I’m going to begin writing about a stack of articles I read in the Spring. They have been taking up space in my file cabinet and in the back of my mind. These articles are loosely connected. By Christmas I hope to have them synthesized somewhat. Why Christmas? That’s when my tiny Christmas break might provide a few spare moments to write an essay.
So, for the next several blog posts, I will be writing about the following themes as they pertain to Education: Creativity, Complexity, and Contemplation. I swear, they do not all start with “C” on purpose, unless there is some underlying linguistic voodoo brewing.
First, Alfonso Montouri’s wonderful foreward to Edgar Morin’s Path of Complexity outlines Morin’s career and introduces his key concepts. (I’m currently reading Edgar Morin’s Seven Complex Lessons in Education for the Future, and should have something to report on that book soon.) For Morin and Montouri, complexity can initially be defined in negative: it is not reductionism, which “isolates phenomena from their environment” with a “disjunctive logic of either/or.” Morin argues for a systems theory approach that sees phenomena as the result of “dynamical systems, also known as chaos theory” or a “self-organizing process.” Morin’s term for this is “self-eco-re-organizing systems.” Montouri explains Morin’s term by arguing that “a system does not merely organize itself, independently of its environment. The environment is the system, which is in the environment.”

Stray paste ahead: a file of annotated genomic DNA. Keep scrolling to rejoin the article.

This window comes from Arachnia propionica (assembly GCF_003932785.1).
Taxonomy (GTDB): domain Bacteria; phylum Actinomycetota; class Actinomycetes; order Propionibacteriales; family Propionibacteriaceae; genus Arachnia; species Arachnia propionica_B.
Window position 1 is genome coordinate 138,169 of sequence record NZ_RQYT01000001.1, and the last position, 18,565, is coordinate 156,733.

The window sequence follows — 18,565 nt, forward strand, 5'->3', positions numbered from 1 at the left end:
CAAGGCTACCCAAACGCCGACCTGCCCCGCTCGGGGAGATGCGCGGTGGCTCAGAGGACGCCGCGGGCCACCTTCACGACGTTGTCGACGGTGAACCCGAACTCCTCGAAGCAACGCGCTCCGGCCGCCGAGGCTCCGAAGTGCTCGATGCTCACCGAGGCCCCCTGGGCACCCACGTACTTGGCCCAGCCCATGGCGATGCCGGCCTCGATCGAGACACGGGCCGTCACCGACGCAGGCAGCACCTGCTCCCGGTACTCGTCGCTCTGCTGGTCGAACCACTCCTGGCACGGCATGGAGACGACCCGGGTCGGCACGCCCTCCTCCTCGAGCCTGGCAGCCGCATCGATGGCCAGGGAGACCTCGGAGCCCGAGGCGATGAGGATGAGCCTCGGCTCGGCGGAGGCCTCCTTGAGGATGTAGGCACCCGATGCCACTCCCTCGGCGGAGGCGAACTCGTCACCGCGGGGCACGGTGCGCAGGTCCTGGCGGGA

This is all a bit abstract, of course, but Montouri uses it as a way to discuss one of his central causes: transdisciplinary studies. That is, if phenomena cannot be studied by isolating particular causes and reducing events to particular fields of study, but instead through a wholistic viewpoint which sees the phenomena arising within a complex ecosystem of biology, history, psychology, and so on, then it makes no sense to divide subjects of study into regimented departments.
The end game is the cultivation of a meta-perspective from which various subjects can be viewed, including the actual subject of the thinker him or her self. This is akin to Kegan and Lehay’s self-transforming mind, described in the book Immunity to Change.
Little of this would have mattered to most humans 100 years ago, but the world has changed. We are living in a more complex, dynamic, unstable world. Less people stay in their village for life or stick with the worldviews of their ancestors. The world is a swirling, chaotic fusion of multiple viewpoints and rapidly changing technological interfaces. We must teach students to be flexible, open, and creative in order to respond to the state of affairs.